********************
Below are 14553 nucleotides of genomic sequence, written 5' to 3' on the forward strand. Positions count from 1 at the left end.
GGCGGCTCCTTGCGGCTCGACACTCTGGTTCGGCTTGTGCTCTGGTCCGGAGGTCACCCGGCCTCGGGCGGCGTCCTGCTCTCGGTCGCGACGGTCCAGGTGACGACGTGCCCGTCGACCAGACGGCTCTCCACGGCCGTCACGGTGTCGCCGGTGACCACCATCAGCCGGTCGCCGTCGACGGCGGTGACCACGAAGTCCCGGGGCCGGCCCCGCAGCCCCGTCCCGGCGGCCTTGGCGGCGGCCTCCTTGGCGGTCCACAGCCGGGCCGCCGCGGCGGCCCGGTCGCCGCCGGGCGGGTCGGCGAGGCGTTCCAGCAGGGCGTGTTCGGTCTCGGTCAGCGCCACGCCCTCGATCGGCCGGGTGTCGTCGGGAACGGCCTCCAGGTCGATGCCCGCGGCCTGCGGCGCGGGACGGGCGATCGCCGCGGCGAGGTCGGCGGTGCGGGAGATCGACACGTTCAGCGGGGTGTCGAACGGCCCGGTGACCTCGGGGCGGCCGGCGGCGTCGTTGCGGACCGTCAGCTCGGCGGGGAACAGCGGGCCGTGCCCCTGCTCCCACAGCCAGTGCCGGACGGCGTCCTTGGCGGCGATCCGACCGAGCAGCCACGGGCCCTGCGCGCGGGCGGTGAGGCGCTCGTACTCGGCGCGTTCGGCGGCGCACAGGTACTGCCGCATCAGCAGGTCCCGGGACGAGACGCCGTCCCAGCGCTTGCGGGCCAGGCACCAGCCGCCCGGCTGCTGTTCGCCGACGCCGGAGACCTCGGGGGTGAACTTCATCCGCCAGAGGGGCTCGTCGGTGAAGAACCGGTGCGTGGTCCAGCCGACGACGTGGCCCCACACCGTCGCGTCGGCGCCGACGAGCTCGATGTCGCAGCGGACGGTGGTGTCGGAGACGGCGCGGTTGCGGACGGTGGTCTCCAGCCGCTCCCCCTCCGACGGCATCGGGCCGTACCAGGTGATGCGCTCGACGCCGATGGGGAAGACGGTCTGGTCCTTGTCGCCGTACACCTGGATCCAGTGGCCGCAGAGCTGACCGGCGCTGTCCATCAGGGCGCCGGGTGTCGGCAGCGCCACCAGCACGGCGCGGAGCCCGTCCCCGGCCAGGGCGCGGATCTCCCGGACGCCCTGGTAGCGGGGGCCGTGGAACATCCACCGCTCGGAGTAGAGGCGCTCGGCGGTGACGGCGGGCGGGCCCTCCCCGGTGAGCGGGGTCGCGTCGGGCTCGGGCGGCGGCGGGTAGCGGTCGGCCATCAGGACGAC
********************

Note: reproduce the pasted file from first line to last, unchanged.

Below are 14553 nucleotides of genomic sequence, written 5' to 3' on the forward strand. Positions count from 1 at the left end.
GGCGGCTCCTTGCGGCTCGACACTCTGGTTCGGCTTGTGCTCTGGTCCGGAGGTCACCCGGCCTCGGGCGGCGTCCTGCTCTCGGTCGCGACGGTCCAGGTGACGACGTGCCCGTCGACCAGACGGCTCTCCACGGCCGTCACGGTGTCGCCGGTGACCACCATCAGCCGGTCGCCGTCGACGGCGGTGACCACGAAGTCCCGGGGCCGGCCCCGCAGCCCCGTCCCGGCGGCCTTGGCGGCGGCCTCCTTGGCGGTCCACAGCCGGGCCGCCGCGGCGGCCCGGTCGCCGCCGGGCGGGTCGGCGAGGCGTTCCAGCAGGGCGTGTTCGGTCTCGGTCAGCGCCACGCCCTCGATCGGCCGGGTGTCGTCGGGAACGGCCTCCAGGTCGATGCCCGCGGCCTGCGGCGCGGGACGGGCGATCGCCGCGGCGAGGTCGGCGGTGCGGGAGATCGACACGTTCAGCGGGGTGTCGAACGGCCCGGTGACCTCGGGGCGGCCGGCGGCGTCGTTGCGGACCGTCAGCTCGGCGGGGAACAGCGGGCCGTGCCCCTGCTCCCACAGCCAGTGCCGGACGGCGTCCTTGGCGGCGATCCGACCGAGCAGCCACGGGCCCTGCGCGCGGGCGGTGAGGCGCTCGTACTCGGCGCGTTCGGCGGCGCACAGGTACTGCCGCATCAGCAGGTCCCGGGACGAGACGCCGTCCCAGCGCTTGCGGGCCAGGCACCAGCCGCCCGGCTGCTGTTCGCCGACGCCGGAGACCTCGGGGGTGAACTTCATCCGCCAGAGGGGCTCGTCGGTGAAGAACCGGTGCGTGGTCCAGCCGACGACGTGGCCCCACACCGTCGCGTCGGCGCCGACGAGCTCGATGTCGCAGCGGACGGTGGTGTCGGAGACGGCGCGGTTGCGGACGGTGGTCTCCAGCCGCTCCCCCTCCGACGGCATCGGGCCGTACCAGGTGATGCGCTCGACGCCGATGGGGAAGACGGTCTGGTCCTTGTCGCCGTACACCTGGATCCAGTGGCCGCAGAGCTGACCGGCGCTGTCCATCAGGGCGCCGGGTGTCGGCAGCGCCACCAGCACGGCGCGGAGCCCGTCCCCGGCCAGGGCGCGGATCTCCCGGACGCCCTGGTAGCGGGGGCCGTGGAACATCCACCGCTCGGAGTAGAGGCGCTCGGCGGTGACGGCGGGCGGGCCCTCCCCGGTGAGCGGGGTCGCGTCGGGCTCGGGCGGCGGCGGGTAGCGGTCGGCCATCAGGACGAC